A celebration of ‘precious’ multicultural mix in city with a diverse range of events
THERE were times this weekend when Sheffield could have almost been anywhere in the world.
On Fargate you could wash down a Spanish paella, German salami or an authentic French crepe with a bottle of Polish lager served by a burly chap from Poznon.
And close by the continental market in Barkers Pool delivered the loudest and most visual message about Sheffield’s increasing cultural diversity with One Sheffield Many Cultures, an afternoon of singing, dance and music showcasing some of the dozens of nationalities that call Sheffield home.
Among those watching a display of traditional Burmese Don dancing was 22-year-old student Hserney Gay, part of the city’s 200-strong Burmese Karen community.
“I was born in a refugee camp in Thailand but got a chance to settle here,” he said. Now living in Gleadless, he added: “It’s a diverse city and people here are friendly.”
Simon Hyacinth, of Sharrow, was watching youngsters of different races play on a court set up by Football Unites Racism Divides.
He said: “Football and music are key tools in bringing young people together with a shared interest and developing positive relationships.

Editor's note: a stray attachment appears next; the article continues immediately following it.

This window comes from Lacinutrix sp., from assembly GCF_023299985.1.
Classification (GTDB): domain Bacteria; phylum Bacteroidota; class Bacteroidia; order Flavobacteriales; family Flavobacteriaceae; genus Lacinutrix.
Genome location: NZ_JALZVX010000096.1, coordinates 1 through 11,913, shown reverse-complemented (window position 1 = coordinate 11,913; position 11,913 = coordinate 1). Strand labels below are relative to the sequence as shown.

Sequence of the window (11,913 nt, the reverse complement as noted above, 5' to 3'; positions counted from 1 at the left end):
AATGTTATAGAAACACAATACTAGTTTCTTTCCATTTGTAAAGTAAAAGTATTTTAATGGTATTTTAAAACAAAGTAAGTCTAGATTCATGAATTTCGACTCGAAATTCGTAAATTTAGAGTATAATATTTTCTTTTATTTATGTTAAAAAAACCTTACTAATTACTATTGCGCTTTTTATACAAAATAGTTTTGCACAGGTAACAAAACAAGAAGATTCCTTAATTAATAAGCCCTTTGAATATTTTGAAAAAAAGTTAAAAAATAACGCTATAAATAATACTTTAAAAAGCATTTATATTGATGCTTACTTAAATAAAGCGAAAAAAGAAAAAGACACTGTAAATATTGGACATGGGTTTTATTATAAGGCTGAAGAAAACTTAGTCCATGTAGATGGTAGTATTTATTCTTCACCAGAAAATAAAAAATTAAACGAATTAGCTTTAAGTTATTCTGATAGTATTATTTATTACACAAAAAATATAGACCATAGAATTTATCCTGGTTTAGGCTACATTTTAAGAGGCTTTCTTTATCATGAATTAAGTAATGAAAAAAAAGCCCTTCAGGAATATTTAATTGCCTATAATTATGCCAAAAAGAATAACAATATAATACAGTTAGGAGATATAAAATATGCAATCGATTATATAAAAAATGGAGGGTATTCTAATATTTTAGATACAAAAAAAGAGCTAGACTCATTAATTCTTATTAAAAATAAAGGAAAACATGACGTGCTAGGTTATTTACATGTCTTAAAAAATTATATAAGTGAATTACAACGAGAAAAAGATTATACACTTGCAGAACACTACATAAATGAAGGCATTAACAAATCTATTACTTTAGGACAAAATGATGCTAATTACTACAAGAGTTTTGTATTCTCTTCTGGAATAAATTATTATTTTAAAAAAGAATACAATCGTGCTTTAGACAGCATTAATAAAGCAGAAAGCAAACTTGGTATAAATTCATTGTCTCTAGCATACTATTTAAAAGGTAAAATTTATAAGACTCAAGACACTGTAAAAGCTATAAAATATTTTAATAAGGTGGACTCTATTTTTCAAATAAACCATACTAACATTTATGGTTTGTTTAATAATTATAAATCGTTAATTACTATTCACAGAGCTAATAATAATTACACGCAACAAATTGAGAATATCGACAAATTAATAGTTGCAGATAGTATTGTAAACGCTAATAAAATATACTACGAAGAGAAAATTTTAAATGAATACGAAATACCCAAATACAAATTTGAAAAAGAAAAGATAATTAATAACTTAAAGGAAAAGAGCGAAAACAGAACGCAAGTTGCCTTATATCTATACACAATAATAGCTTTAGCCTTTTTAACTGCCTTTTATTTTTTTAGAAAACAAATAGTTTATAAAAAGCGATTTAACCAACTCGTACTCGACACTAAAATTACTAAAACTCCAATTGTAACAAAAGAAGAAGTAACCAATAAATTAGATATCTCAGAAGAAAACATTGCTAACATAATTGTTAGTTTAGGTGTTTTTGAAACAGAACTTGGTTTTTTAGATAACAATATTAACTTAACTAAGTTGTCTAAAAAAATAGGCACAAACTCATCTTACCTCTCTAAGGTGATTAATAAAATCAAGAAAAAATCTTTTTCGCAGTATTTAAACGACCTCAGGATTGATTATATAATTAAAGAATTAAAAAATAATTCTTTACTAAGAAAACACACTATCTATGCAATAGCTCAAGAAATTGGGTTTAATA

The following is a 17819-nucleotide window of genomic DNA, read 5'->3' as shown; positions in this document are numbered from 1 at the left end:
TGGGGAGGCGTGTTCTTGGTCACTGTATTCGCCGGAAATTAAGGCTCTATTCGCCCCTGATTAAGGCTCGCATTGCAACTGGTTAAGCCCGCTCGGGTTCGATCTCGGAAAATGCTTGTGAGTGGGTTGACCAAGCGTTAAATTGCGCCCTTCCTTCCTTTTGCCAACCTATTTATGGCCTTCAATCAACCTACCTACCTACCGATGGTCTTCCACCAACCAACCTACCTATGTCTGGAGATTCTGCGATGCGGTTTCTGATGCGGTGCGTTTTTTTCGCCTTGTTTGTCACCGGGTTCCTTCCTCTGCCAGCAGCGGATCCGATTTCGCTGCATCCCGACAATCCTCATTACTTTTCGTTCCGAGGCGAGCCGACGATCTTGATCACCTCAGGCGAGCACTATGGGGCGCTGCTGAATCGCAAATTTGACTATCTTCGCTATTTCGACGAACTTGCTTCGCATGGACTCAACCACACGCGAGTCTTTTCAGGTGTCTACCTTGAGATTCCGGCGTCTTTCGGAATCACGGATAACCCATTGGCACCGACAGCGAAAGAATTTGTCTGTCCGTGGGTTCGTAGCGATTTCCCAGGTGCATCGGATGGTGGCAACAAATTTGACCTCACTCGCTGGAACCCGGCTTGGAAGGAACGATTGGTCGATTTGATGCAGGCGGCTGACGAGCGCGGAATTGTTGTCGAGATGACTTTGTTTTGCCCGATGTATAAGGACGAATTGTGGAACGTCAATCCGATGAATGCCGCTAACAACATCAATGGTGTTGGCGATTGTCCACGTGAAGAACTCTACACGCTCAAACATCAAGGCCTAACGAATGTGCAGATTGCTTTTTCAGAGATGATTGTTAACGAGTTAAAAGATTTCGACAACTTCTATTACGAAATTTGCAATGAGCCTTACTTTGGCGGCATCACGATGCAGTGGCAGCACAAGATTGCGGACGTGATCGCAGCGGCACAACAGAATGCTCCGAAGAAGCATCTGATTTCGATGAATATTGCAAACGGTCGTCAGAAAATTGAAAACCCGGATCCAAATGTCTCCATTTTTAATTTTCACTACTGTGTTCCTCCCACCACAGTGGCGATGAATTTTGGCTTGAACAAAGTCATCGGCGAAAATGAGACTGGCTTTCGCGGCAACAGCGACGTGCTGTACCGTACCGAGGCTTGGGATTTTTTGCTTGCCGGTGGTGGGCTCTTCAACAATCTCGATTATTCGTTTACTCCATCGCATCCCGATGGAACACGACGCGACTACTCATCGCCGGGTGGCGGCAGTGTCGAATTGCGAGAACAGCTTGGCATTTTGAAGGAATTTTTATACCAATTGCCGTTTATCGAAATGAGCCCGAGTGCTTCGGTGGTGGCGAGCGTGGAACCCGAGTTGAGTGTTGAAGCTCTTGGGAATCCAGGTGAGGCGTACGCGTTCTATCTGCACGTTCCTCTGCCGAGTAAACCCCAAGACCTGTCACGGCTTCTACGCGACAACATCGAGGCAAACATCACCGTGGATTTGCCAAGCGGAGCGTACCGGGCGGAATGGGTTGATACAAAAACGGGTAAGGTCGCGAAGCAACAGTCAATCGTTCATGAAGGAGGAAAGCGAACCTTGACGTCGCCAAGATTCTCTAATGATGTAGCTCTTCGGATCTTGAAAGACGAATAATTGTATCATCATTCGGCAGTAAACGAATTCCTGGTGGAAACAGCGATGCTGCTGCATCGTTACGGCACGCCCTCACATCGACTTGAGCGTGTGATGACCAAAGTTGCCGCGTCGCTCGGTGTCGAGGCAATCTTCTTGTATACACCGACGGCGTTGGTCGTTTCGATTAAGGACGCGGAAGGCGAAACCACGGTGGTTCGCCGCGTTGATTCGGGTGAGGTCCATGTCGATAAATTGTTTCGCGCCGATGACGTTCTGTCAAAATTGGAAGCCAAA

“Sheffield’s got a multi-culturalism feel to it so why shouldn’t we celebrate it? In recent years with the influx of immigrants from various communities around the world it has become even more multi-cultural.”
Accountant Paul Middleton, aged 35, listening to gypsy folk music with his wife Mary and toddler Paul, said: “Living in Pitsmoor you really appreciate Sheffield’s diversity. There’s lot of different communities there and it makes Sheffield a more interesting place. I grew up in a school with different cultures. That’s really healthy.”
The Bishop of Sheffield and Sheffield Central MP Paul Blomfield opened the event.
“Like any precious thing diversity and people living well together needs to be protected and nurtured and this afternoon is about building that sense of being one city with many different cultures,” said the Rt Rev Steven Croft.
Mr Blomfield added that when he moved to the city, one of the things that struck him was how warm people were.
He added: “Too often we’re on the back foot when we’re challenging those with the vilest views in our society. We need to be on the front foot celebrating multi-culturalism. It’s a richer place, a stronger place, a better place because of all the people who have come from throughout the world.”
As Irish dancers and rap group Majestic Crew prepared to go on stage, he added: “We take too many of the good things about Sheffield for granted and one of the great things is this rich diversity of communities and cultures so celebrating it in this way, bringing people together from different traditions and backgrounds, is fantastic.
“Something people say about Sheffielders is we’ve got a great story but we don’t shout about it enough. This is one way of doing that and the organisers should be congratulated.”